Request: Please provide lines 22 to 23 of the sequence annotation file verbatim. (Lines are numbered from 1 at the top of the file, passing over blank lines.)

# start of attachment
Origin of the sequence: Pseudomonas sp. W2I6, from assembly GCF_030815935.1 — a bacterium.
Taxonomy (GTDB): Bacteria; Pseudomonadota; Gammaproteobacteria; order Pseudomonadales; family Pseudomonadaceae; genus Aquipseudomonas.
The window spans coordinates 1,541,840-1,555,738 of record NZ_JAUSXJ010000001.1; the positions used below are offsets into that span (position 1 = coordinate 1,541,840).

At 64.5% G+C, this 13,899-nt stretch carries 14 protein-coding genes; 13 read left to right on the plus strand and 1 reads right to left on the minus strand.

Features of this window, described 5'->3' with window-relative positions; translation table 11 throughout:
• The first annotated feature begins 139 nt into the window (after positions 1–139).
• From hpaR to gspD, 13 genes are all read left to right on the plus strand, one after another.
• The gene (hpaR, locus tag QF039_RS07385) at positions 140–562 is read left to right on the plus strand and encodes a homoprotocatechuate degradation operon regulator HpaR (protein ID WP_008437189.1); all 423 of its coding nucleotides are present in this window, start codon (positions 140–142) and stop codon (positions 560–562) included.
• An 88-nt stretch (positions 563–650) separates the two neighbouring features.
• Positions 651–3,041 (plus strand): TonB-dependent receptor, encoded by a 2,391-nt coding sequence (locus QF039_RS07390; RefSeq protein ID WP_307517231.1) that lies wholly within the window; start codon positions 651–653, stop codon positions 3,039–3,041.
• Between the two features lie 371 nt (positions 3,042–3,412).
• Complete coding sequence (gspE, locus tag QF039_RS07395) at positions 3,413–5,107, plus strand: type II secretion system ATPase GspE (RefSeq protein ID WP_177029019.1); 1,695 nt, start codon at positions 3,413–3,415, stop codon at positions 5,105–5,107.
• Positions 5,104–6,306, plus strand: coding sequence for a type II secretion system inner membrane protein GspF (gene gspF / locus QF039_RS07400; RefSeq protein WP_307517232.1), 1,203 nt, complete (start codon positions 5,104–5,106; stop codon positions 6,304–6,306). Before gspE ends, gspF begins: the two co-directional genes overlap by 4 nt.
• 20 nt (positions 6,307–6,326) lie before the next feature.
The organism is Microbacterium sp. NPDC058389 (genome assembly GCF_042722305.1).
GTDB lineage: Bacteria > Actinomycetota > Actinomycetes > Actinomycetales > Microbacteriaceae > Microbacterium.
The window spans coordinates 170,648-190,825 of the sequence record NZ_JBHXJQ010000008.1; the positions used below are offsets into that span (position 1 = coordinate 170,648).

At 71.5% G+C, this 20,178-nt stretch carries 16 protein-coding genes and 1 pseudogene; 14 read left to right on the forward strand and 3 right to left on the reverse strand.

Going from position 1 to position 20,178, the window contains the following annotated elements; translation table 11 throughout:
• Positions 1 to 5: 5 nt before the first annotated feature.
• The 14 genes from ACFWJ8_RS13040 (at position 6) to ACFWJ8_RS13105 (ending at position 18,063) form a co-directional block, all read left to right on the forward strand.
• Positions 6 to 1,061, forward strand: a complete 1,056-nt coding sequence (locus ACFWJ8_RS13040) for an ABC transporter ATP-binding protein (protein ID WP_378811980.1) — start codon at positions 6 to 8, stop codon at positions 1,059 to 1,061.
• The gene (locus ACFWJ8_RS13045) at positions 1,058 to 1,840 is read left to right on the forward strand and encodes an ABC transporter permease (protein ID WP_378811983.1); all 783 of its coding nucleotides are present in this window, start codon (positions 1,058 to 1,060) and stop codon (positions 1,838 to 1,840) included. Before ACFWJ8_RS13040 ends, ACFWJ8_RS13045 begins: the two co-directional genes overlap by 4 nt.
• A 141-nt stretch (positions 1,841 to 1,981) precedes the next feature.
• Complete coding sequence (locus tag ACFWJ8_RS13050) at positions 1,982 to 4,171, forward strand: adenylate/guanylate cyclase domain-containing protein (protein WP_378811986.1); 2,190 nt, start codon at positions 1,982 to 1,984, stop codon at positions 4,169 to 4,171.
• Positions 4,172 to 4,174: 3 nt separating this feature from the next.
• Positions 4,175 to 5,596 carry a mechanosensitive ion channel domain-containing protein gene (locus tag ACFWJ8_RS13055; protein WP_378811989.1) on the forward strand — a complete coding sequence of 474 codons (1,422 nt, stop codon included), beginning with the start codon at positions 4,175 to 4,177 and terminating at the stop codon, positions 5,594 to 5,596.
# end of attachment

• Positions 6 to 1,061, forward strand: a complete 1,056-nt coding sequence (locus ACFWJ8_RS13040) for an ABC transporter ATP-binding protein (protein ID WP_378811980.1) — start codon at positions 6 to 8, stop codon at positions 1,059 to 1,061.
• The gene (locus ACFWJ8_RS13045) at positions 1,058 to 1,840 is read left to right on the forward strand and encodes an ABC transporter permease (protein ID WP_378811983.1); all 783 of its coding nucleotides are present in this window, start codon (positions 1,058 to 1,060) and stop codon (positions 1,838 to 1,840) included. Before ACFWJ8_RS13040 ends, ACFWJ8_RS13045 begins: the two co-directional genes overlap by 4 nt.